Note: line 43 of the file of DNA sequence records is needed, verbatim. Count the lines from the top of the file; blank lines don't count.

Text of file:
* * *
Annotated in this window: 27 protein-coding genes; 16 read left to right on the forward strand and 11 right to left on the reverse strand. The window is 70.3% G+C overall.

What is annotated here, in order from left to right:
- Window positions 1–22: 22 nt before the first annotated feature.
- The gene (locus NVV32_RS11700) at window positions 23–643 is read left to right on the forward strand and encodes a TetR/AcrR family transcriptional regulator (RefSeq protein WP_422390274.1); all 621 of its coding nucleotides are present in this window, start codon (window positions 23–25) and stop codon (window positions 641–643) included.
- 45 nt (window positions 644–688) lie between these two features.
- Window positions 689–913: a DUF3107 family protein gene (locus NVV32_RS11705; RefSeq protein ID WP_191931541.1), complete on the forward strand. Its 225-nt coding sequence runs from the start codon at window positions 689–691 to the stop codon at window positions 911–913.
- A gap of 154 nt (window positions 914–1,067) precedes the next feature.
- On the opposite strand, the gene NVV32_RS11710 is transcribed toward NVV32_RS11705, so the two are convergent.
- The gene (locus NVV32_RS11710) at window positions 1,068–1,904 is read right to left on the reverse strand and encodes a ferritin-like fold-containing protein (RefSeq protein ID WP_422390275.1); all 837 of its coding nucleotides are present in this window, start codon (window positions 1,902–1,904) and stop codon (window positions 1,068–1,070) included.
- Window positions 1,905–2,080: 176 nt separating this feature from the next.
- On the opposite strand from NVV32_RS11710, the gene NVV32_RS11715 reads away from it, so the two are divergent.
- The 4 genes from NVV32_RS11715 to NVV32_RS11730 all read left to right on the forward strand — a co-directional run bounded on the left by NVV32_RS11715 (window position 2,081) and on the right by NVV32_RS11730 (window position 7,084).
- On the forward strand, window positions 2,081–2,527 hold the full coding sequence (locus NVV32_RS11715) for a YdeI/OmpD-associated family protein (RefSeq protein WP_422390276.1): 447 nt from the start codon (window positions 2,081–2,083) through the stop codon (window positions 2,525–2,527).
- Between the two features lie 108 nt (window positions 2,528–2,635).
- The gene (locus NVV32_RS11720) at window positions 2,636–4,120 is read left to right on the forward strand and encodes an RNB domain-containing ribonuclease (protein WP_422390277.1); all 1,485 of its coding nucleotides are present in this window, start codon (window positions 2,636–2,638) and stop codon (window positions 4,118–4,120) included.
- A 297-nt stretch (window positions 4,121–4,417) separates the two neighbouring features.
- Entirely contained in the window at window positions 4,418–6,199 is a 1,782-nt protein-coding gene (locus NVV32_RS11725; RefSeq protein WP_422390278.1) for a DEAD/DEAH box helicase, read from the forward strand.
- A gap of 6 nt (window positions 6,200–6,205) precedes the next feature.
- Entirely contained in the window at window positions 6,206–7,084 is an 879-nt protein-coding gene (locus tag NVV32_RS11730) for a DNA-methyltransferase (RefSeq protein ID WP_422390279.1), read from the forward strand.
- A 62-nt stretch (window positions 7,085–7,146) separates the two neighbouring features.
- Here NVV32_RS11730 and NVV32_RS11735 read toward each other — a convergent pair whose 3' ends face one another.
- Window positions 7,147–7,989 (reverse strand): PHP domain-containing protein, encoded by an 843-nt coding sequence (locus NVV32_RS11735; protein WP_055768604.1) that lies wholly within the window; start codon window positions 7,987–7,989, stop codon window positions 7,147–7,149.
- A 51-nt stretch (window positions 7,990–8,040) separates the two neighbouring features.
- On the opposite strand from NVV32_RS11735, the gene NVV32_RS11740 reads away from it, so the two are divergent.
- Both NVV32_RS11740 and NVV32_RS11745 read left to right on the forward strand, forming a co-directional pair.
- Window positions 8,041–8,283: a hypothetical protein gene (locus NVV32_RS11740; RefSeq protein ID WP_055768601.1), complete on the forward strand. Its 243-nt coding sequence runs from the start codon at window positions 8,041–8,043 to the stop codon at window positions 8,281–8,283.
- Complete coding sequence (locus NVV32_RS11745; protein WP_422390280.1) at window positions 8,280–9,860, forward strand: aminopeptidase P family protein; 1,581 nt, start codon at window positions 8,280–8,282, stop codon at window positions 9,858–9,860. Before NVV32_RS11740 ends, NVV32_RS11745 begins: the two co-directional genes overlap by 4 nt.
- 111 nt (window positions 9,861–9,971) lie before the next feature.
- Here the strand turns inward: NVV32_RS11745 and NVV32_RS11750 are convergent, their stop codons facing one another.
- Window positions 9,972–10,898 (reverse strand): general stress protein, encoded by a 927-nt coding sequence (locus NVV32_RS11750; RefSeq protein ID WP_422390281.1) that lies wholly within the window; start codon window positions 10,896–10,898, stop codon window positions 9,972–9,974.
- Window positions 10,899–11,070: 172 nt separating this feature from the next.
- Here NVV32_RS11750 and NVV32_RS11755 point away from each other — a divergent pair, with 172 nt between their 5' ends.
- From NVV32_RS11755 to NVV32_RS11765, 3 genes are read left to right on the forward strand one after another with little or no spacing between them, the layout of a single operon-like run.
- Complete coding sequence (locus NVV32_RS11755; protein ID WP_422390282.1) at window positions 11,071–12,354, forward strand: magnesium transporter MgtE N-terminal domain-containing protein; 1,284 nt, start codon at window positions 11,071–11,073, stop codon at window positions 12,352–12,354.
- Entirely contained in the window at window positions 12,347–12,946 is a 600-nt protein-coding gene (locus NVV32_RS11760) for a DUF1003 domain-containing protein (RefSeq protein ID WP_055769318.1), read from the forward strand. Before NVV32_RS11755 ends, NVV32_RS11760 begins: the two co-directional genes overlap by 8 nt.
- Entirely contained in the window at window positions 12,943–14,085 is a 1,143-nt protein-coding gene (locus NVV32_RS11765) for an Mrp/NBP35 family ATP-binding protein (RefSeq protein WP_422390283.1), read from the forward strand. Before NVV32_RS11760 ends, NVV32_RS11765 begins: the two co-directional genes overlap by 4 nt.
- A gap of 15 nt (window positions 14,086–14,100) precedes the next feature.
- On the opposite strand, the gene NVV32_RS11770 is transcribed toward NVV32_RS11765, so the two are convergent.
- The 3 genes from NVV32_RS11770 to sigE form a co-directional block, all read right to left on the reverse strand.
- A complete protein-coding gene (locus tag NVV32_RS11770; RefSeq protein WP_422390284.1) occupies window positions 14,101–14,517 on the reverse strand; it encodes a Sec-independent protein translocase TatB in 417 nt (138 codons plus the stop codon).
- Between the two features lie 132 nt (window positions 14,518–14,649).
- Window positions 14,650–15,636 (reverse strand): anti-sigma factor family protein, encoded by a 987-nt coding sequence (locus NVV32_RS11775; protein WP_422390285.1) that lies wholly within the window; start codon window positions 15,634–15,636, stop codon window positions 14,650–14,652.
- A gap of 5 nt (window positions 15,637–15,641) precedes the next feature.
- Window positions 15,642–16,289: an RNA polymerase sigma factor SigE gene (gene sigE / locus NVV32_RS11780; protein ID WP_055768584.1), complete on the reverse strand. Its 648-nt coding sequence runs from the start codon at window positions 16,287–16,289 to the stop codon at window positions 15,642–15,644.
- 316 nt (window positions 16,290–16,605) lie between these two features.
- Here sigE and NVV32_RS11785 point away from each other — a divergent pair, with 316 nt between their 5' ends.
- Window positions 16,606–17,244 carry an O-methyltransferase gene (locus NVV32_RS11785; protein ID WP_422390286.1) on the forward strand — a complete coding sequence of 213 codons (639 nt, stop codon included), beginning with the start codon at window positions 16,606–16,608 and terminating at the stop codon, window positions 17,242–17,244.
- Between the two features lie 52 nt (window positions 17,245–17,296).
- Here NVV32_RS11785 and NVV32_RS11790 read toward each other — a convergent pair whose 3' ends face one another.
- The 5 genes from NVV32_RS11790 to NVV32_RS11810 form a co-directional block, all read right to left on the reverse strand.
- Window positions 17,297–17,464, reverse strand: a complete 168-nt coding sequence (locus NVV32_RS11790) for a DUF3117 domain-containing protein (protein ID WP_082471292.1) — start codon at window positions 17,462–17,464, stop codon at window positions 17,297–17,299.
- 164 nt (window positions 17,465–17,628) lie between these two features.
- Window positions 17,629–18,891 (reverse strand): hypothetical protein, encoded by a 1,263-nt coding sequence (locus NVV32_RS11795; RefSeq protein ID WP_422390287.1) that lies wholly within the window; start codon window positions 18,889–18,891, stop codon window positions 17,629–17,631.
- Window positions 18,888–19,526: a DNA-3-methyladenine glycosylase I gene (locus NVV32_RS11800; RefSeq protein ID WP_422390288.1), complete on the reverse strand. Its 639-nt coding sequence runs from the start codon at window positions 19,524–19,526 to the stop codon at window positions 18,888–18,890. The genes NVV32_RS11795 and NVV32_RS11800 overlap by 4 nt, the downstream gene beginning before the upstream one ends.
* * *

- A gap of 5 nt (window positions 15,637–15,641) precedes the next feature.